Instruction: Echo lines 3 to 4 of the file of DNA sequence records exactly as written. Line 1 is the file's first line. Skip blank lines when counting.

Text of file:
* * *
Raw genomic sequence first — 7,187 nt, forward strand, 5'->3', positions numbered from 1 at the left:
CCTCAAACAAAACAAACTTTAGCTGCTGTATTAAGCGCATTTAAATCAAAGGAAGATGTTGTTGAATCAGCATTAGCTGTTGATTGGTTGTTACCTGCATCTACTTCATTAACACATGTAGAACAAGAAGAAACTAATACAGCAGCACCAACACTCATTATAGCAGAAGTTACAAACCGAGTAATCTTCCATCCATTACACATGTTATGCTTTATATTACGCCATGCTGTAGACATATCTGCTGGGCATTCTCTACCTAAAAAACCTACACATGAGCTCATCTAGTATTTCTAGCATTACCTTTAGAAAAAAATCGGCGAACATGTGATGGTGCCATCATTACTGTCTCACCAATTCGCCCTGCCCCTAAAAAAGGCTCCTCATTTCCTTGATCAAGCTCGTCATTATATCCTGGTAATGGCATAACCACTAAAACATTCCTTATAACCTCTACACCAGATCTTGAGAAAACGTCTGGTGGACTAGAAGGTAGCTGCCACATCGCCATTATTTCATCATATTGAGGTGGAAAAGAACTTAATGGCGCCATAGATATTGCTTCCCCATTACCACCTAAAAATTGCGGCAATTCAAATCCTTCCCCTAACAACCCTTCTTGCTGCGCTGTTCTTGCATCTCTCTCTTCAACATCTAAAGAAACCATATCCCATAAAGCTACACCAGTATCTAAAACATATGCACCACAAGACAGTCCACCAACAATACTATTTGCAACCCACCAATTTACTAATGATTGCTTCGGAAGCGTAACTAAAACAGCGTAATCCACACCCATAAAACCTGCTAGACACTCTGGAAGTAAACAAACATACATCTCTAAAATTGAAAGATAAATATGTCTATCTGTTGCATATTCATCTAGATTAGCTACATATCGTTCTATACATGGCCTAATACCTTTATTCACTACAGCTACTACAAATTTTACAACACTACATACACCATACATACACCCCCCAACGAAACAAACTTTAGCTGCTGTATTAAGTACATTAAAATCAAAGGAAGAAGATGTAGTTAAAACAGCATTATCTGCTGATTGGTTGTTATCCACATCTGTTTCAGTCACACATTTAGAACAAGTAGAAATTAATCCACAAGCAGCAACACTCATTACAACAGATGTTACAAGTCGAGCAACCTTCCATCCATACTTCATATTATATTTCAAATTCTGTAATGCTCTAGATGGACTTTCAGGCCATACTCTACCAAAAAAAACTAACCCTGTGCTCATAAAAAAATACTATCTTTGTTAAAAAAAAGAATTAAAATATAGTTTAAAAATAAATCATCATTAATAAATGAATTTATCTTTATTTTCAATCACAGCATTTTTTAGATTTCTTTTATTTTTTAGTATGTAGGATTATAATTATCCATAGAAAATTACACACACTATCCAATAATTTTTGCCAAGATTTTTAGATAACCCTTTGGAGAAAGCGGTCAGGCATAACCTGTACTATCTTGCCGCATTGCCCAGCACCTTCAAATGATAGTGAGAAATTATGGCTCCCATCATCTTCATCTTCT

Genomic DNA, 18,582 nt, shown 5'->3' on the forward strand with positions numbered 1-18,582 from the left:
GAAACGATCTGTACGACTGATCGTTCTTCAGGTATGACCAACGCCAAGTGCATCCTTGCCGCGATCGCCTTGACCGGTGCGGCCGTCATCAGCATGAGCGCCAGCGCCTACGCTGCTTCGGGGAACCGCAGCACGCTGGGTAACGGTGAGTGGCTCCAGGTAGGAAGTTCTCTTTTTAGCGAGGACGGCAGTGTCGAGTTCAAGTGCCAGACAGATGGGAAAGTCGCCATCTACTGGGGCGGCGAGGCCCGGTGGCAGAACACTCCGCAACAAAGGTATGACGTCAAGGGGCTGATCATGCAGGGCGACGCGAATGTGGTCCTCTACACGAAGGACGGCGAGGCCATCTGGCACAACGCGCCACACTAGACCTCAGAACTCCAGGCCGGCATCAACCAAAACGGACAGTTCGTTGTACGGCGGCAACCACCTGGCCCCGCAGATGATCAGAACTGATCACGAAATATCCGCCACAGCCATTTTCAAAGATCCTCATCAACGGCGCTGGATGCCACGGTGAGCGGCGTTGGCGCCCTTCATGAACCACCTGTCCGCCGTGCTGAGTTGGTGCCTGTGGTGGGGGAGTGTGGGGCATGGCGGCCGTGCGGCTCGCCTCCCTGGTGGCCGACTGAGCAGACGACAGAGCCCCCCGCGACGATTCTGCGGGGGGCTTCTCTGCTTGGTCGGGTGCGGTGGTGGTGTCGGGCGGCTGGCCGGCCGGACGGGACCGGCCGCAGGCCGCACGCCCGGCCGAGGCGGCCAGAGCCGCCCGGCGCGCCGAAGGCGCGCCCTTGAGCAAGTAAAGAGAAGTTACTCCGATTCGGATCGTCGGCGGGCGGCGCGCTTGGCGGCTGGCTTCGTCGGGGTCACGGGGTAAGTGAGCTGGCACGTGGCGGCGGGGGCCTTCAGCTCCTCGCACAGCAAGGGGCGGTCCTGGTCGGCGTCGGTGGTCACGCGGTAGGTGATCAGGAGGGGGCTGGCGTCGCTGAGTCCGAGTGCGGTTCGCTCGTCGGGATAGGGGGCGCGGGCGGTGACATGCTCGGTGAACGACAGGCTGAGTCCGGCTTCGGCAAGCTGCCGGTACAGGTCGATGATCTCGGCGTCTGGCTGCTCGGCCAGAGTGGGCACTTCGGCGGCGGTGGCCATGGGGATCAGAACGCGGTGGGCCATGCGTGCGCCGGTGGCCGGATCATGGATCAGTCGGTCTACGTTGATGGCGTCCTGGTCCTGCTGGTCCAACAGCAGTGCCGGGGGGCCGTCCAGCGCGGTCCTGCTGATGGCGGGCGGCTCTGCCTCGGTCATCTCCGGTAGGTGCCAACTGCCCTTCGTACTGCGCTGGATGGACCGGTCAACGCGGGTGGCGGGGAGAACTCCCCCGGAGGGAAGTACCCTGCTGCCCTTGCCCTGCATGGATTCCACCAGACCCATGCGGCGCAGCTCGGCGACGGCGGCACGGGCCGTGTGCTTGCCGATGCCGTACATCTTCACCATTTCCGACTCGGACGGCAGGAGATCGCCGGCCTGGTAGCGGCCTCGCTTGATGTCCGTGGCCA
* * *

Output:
Genomic DNA, 18,582 nt, shown 5'->3' on the forward strand with positions numbered 1-18,582 from the left:
GAAACGATCTGTACGACTGATCGTTCTTCAGGTATGACCAACGCCAAGTGCATCCTTGCCGCGATCGCCTTGACCGGTGCGGCCGTCATCAGCATGAGCGCCAGCGCCTACGCTGCTTCGGGGAACCGCAGCACGCTGGGTAACGGTGAGTGGCTCCAGGTAGGAAGTTCTCTTTTTAGCGAGGACGGCAGTGTCGAGTTCAAGTGCCAGACAGATGGGAAAGTCGCCATCTACTGGGGCGGCGAGGCCCGGTGGCAGAACACTCCGCAACAAAGGTATGACGTCAAGGGGCTGATCATGCAGGGCGACGCGAATGTGGTCCTCTACACGAAGGACGGCGAGGCCATCTGGCACAACGCGCCACACTAGACCTCAGAACTCCAGGCCGGCATCAACCAAAACGGACAGTTCGTTGTACGGCGGCAACCACCTGGCCCCGCAGATGATCAGAACTGATCACGAAATATCCGCCACAGCCATTTTCAAAGATCCTCATCAACGGCGCTGGATGCCACGGTGAGCGGCGTTGGCGCCCTTCATGAACCACCTGTCCGCCGTGCTGAGTTGGTGCCTGTGGTGGGGGAGTGTGGGGCATGGCGGCCGTGCGGCTCGCCTCCCTGGTGGCCGACTGAGCAGACGACAGAGCCCCCCGCGACGATTCTGCGGGGGGCTTCTCTGCTTGGTCGGGTGCGGTGGTGGTGTCGGGCGGCTGGCCGGCCGGACGGGACCGGCCGCAGGCCGCACGCCCGGCCGAGGCGGCCAGAGCCGCCCGGCGCGCCGAAGGCGCGCCCTTGAGCAAGTAAAGAGAAGTTACTCCGATTCGGATCGTCGGCGGGCGGCGCGCTTGGCGGCTGGCTTCGTCGGGGTCACGGGGTAAGTGAGCTGGCACGTGGCGGCGGGGGCCTTCAGCTCCTCGCACAGCAAGGGGCGGTCCTGGTCGGCGTCGGTGGTCACGCGGTAGGTGATCAGGAGGGGGCTGGCGTCGCTGAGTCCGAGTGCGGTTCGCTCGTCGGGATAGGGGGCGCGGGCGGTGACATGCTCGGTGAACGACAGGCTGAGTCCGGCTTCGGCAAGCTGCCGGTACAGGTCGATGATCTCGGCGTCTGGCTGCTCGGCCAGAGTGGGCACTTCGGCGGCGGTGGCCATGGGGATCAGAACGCGGTGGGCCATGCGTGCGCCGGTGGCCGGATCATGGATCAGTCGGTCTACGTTGATGGCGTCCTGGTCCTGCTGGTCCAACAGCAGTGCCGGGGGGCCGTCCAGCGCGGTCCTGCTGATGGCGGGCGGCTCTGCCTCGGTCATCTCCGGTAGGTGCCAACTGCCCTTCGTACTGCGCTGGATGGACCGGTCAACGCGGGTGGCGGGGAGAACTCCCCCGGAGGGAAGTACCCTGCTGCCCTTGCCCTGCATGGATTCCACCAGACCCATGCGGCGCAGCTCGGCGACGGCGGCACGGGCCGTGTGCTTGCCGATGCCGTACATCTTCACCATTTCCGACTCGGACGGCAGGAGATCGCCGGCCTGGTAGCGGCCTCGCTTGATGTCCGTGGCCA